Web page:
Crises in Lebanon are pushing the poor aboard deadly canoes

Suad Mohammad had hoped for a better life when her husband boarded a dinghy to flee poverty-stricken Lebanon, but he disappeared in the waves before reaching Cyprus.

At her family home in Tripoli, northern Lebanon, Mohammad, 27, said she believed the Syrian father of her two young children, Shady Ramadan, 35, was dead.

“I’m waiting for my husband’s body,” she said, tears streaming down her face as she hugged her baby boy to her lap.

Ramadan is among dozens of Lebanese and Syrians who have tried to illegally cross the sea to European Union member Cyprus in recent weeks, fleeing Lebanon’s worst economic crisis in decades.

His family said he was on a boat that drifted without food or water for a week in the Mediterranean Sea before a United Nations peacekeeping vessel rescued survivors on Monday.

Mohammad recounted how desperation drove her diabetic husband to embark on the dangerous journey to the shores of the island of Cyprus, 160 kilometers away.

“He fled Lebanon because of extreme poverty to try to find money for us,” she told AFP, a lively little girl playing at his feet.

Lebanon’s financial crisis has seen tens of thousands of people lose their jobs or part of their salaries, sparked high inflation and pushed poverty rates up to encompass more than half the population.

Tripoli was one of Lebanon’s poorest cities even before the crisis, which has been worsened in recent months by the novel coronavirus pandemic and a catastrophic explosion in the port of Beirut that killed 190 people.

Before he left, Ramadan had tried selling ice cream from a cart, but was earning no more than 20,000 Lebanese pounds a day (now worth about $2.50 at black market rates).

“A bag of nappies alone costs £33,000, not even considering the rent,” his wife said.

The UNIFIL peacekeeping force on Monday rescued 25 Syrians, eight Lebanese and three others from a boat off the country’s coast, the UN refugee agency said.

UNIFIL also said it recovered the body of a person who died at sea.

But relatives of those on board – which included several other members of Mohammad’s extended family – say at least four others are dead or missing.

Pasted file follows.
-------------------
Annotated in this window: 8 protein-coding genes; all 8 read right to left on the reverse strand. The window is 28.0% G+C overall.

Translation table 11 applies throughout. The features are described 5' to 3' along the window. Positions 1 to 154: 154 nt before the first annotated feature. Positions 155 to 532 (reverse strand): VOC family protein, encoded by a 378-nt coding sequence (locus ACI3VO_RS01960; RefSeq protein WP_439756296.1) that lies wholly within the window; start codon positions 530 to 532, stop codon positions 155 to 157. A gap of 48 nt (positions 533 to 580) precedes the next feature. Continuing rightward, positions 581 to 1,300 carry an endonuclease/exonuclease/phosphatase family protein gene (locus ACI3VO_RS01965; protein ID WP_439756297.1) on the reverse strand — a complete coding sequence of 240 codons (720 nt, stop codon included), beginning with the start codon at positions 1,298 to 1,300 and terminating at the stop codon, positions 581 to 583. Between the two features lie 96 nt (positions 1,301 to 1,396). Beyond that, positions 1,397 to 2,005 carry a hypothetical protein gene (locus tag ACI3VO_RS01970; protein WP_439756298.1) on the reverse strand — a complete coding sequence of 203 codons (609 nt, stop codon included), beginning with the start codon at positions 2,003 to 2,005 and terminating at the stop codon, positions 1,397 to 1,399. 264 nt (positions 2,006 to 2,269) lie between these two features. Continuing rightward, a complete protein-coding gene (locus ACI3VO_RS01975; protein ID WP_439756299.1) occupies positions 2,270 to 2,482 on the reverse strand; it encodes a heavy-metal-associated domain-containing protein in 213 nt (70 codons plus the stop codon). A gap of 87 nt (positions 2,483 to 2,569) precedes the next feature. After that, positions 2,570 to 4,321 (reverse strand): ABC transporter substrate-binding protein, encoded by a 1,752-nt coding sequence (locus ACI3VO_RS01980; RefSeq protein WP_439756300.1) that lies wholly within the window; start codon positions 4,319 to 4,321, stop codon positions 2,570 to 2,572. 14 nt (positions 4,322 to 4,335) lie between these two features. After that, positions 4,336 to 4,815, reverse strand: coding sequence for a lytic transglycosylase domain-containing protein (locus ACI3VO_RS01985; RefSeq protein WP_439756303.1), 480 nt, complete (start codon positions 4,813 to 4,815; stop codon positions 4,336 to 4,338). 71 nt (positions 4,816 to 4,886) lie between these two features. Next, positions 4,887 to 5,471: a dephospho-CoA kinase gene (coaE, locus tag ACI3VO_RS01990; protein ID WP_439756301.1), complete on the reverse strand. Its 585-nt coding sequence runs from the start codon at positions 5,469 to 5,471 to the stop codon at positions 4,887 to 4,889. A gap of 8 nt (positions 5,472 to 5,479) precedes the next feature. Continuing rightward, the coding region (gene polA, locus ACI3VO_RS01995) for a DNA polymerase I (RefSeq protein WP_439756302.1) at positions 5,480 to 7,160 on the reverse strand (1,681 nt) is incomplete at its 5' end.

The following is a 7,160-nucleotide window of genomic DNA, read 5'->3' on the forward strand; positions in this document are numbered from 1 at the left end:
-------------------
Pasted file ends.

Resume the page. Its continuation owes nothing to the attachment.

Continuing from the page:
Ziad al-Bira, a relative, said two children died of hunger and thirst and their bodies were thrown overboard, while Ramadan and another disappeared at sea.

It all started on September 7, when they got into a dinghy after paying a smuggler five million pounds each (over $660 at market rate), he said.

With the boat grossly overcapacity, the smuggler “stopped them from boarding with their belongings, which included water, food and baby milk,” Bira said.

They found themselves “stranded at sea without a guide, with communications cut off for days, until the UNIFIL ship found them”, he added.

After the two children died, Ramadan swam out to try to find help.

“He left and never came back,” Bira said.

Another young man, 27-year-old Mohammad Mohammad, attempted the same thing and also disappeared.

Sitting outside his home in Tripoli, his father Khaldoun, 54, said his son was unemployed and left with relatives without telling him.

“The smuggler kept reassuring us that the boat had arrived safe and sound, until we discovered three days later that he was lying – by which time we could no longer speak to any of our children,” he said.

Distraught family members filed three complaints against the smuggler, who has since disappeared.

In Tripoli, however, not everyone counts on a passer.

This month, dozens of people have contributed to buy their own boat and spent 40 hours at sea trying to reach Cyprus before being turned away by the Cypriot navy.

Two of them said they would jump at the chance to try again.

Khaled Abdallah, 47, said life was no longer viable working 17 hour days as a school security guard for a daily wage of 25,000 pounds (about $3).

“I’m determined to try again, whatever the cost,” he said.

Mohammed al-Khanji, 37, said he could no longer support his two young children as a street vegetable seller.

“I will do the impossible to feed my children,” he said.

“In the end, we will go. We could get there or we could die right away, but in this country we die a slow death.”


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